To apply for vocational rehabilitation services in Ohio, you can apply online. If you need help throughout this process or have any questions regarding vocational rehabilitation in Iowa, you can contact one of the OOD offices using their office locator.
If you'd like to find out more about getting disability benefits and what to expect during the application process, check out these articles:
All Social Security disability hearings are conducted at the Office of Hearings Operations (OHO), part of the federal Social Security system. Ohio's OHO offices are located in the following Ohio cities:
121 South Main Street, Suite 400
Akron, Ohio 44308-1426
Telephone: (866) 708-3209
Fax: (833) 676-0109
John W. Peck Federal Building, Suite 4-510
550 Main Street
Cincinnati, OH 45202
Telephone: (877) 405-7672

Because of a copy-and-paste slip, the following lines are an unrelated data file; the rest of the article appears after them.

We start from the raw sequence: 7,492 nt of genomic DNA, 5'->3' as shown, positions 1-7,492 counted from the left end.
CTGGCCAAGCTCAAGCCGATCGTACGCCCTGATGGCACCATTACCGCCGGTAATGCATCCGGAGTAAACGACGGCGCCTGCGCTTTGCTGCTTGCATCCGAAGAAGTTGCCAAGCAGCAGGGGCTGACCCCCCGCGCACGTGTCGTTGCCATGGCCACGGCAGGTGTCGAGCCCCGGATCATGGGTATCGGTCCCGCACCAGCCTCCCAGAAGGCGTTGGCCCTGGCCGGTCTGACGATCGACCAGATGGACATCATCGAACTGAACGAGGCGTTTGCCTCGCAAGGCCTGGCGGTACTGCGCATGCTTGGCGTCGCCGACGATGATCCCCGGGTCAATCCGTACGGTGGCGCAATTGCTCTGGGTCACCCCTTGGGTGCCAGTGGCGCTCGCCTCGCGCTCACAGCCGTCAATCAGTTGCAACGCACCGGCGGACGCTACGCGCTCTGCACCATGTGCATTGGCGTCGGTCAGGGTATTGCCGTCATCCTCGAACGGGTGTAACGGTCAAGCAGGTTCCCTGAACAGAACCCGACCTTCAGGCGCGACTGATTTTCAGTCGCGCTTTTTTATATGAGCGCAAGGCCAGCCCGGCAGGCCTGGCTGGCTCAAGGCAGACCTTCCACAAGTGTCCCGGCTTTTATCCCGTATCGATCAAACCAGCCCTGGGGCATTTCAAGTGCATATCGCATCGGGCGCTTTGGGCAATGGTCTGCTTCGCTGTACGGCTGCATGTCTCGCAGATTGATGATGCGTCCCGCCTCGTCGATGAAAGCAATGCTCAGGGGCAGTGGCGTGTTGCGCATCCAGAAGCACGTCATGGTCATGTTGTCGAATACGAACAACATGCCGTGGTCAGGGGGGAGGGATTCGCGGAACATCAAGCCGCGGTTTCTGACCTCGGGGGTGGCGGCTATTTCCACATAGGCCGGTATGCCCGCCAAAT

Fax: (833) 619-0569
Skylight Office Tower, 5th Floor
1660 West Second Street
Cleveland, Ohio 44113
Telephone: (877) 402-0822
Fax: (833) 694-0061
401 N. Front Street, Suite 400
Columbus, OH 43215
Telephone: (888) 397-6870
Fax: (833) 559-0768
10 N Ludlow Street, Suite 300
Courthouse Plaza SW
Dayton, Ohio 45402
Telephone: (888) 450-4590
Fax: (833) 635-0630
One Seagate, 13th Floor
Toledo, Ohio 43604
Telephone: (866) 782-7304
Fax: (833) 702-0716
Before your hearing, you may want to check for address and phone number changes with Social Security's hearing office locator.
Updated September 12, 2023
Annual Statistical Report on the Social Security Disability Insurance Program, 2021
Annual Statistical Supplement, 2022